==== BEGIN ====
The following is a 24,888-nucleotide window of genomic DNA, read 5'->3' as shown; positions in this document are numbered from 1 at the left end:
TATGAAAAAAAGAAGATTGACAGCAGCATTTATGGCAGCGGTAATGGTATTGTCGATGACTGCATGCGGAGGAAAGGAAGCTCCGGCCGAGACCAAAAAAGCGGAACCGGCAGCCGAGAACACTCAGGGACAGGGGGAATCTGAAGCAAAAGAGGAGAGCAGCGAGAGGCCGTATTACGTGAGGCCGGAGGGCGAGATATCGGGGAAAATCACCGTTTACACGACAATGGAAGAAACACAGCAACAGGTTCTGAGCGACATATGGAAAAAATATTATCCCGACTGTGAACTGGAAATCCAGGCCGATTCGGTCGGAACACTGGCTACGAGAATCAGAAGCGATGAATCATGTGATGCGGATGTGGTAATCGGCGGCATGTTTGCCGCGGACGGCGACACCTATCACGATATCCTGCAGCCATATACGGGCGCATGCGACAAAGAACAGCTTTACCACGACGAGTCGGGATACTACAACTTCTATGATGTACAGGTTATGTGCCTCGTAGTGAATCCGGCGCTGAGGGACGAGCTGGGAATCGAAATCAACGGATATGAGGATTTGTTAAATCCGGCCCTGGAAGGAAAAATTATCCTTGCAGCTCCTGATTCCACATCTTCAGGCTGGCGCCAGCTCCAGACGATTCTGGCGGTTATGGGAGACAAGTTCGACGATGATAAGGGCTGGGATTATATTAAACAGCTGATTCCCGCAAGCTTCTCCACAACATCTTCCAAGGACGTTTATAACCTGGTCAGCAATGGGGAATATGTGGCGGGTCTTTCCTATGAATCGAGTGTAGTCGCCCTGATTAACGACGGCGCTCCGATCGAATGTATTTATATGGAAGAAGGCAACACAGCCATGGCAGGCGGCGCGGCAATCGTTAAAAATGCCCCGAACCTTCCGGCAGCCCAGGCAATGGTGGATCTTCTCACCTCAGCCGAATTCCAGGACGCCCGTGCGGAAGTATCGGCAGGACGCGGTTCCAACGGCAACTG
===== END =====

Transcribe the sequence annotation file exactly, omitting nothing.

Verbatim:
The following is a 24,888-nucleotide window of genomic DNA, read 5'->3' as shown; positions in this document are numbered from 1 at the left end:
TATGAAAAAAAGAAGATTGACAGCAGCATTTATGGCAGCGGTAATGGTATTGTCGATGACTGCATGCGGAGGAAAGGAAGCTCCGGCCGAGACCAAAAAAGCGGAACCGGCAGCCGAGAACACTCAGGGACAGGGGGAATCTGAAGCAAAAGAGGAGAGCAGCGAGAGGCCGTATTACGTGAGGCCGGAGGGCGAGATATCGGGGAAAATCACCGTTTACACGACAATGGAAGAAACACAGCAACAGGTTCTGAGCGACATATGGAAAAAATATTATCCCGACTGTGAACTGGAAATCCAGGCCGATTCGGTCGGAACACTGGCTACGAGAATCAGAAGCGATGAATCATGTGATGCGGATGTGGTAATCGGCGGCATGTTTGCCGCGGACGGCGACACCTATCACGATATCCTGCAGCCATATACGGGCGCATGCGACAAAGAACAGCTTTACCACGACGAGTCGGGATACTACAACTTCTATGATGTACAGGTTATGTGCCTCGTAGTGAATCCGGCGCTGAGGGACGAGCTGGGAATCGAAATCAACGGATATGAGGATTTGTTAAATCCGGCCCTGGAAGGAAAAATTATCCTTGCAGCTCCTGATTCCACATCTTCAGGCTGGCGCCAGCTCCAGACGATTCTGGCGGTTATGGGAGACAAGTTCGACGATGATAAGGGCTGGGATTATATTAAACAGCTGATTCCCGCAAGCTTCTCCACAACATCTTCCAAGGACGTTTATAACCTGGTCAGCAATGGGGAATATGTGGCGGGTCTTTCCTATGAATCGAGTGTAGTCGCCCTGATTAACGACGGCGCTCCGATCGAATGTATTTATATGGAAGAAGGCAACACAGCCATGGCAGGCGGCGCGGCAATCGTTAAAAATGCCCCGAACCTTCCGGCAGCCCAGGCAATGGTGGATCTTCTCACCTCAGCCGAATTCCAGGACGCCCGTGCGGAAGTATCGGCAGGACGCGGTTCCAACGGCAACTG